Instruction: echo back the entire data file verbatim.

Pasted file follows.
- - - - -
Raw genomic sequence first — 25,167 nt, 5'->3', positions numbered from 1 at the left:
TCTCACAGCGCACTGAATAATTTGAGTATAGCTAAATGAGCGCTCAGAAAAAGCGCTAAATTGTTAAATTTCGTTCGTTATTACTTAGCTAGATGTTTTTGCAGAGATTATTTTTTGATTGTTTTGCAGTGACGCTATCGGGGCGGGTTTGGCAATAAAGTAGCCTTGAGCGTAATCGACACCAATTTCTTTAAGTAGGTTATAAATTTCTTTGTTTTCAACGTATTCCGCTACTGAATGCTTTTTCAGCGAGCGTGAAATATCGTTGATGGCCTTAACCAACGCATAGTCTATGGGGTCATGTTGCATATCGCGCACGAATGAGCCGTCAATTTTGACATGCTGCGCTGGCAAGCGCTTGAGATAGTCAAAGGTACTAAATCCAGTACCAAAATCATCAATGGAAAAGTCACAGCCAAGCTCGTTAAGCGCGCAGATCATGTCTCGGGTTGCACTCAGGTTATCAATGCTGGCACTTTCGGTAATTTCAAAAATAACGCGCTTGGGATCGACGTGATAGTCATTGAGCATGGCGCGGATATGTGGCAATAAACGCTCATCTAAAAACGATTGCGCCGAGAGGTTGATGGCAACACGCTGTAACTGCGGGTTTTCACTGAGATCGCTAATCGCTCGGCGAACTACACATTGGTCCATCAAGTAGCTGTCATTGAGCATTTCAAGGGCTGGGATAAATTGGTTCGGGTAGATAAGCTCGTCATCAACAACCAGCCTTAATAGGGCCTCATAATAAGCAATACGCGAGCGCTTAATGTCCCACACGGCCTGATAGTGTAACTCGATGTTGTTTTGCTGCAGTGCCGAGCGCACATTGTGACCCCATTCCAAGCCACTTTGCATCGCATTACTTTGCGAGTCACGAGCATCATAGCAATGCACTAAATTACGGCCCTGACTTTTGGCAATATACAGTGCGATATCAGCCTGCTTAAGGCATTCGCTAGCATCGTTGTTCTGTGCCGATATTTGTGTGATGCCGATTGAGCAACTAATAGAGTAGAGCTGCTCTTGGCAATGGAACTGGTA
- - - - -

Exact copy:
Raw genomic sequence first — 25,167 nt, 5'->3', positions numbered from 1 at the left:
TCTCACAGCGCACTGAATAATTTGAGTATAGCTAAATGAGCGCTCAGAAAAAGCGCTAAATTGTTAAATTTCGTTCGTTATTACTTAGCTAGATGTTTTTGCAGAGATTATTTTTTGATTGTTTTGCAGTGACGCTATCGGGGCGGGTTTGGCAATAAAGTAGCCTTGAGCGTAATCGACACCAATTTCTTTAAGTAGGTTATAAATTTCTTTGTTTTCAACGTATTCCGCTACTGAATGCTTTTTCAGCGAGCGTGAAATATCGTTGATGGCCTTAACCAACGCATAGTCTATGGGGTCATGTTGCATATCGCGCACGAATGAGCCGTCAATTTTGACATGCTGCGCTGGCAAGCGCTTGAGATAGTCAAAGGTACTAAATCCAGTACCAAAATCATCAATGGAAAAGTCACAGCCAAGCTCGTTAAGCGCGCAGATCATGTCTCGGGTTGCACTCAGGTTATCAATGCTGGCACTTTCGGTAATTTCAAAAATAACGCGCTTGGGATCGACGTGATAGTCATTGAGCATGGCGCGGATATGTGGCAATAAACGCTCATCTAAAAACGATTGCGCCGAGAGGTTGATGGCAACACGCTGTAACTGCGGGTTTTCACTGAGATCGCTAATCGCTCGGCGAACTACACATTGGTCCATCAAGTAGCTGTCATTGAGCATTTCAAGGGCTGGGATAAATTGGTTCGGGTAGATAAGCTCGTCATCAACAACCAGCCTTAATAGGGCCTCATAATAAGCAATACGCGAGCGCTTAATGTCCCACACGGCCTGATAGTGTAACTCGATGTTGTTTTGCTGCAGTGCCGAGCGCACATTGTGACCCCATTCCAAGCCACTTTGCATCGCATTACTTTGCGAGTCACGAGCATCATAGCAATGCACTAAATTACGGCCCTGACTTTTGGCAATATACAGTGCGATATCAGCCTGCTTAAGGCATTCGCTAGCATCGTTGTTCTGTGCCGATATTTGTGTGATGCCGATTGAGCAACTAATAGAGTAGAGCTGCTCTTGGCAATGGAACTGGTA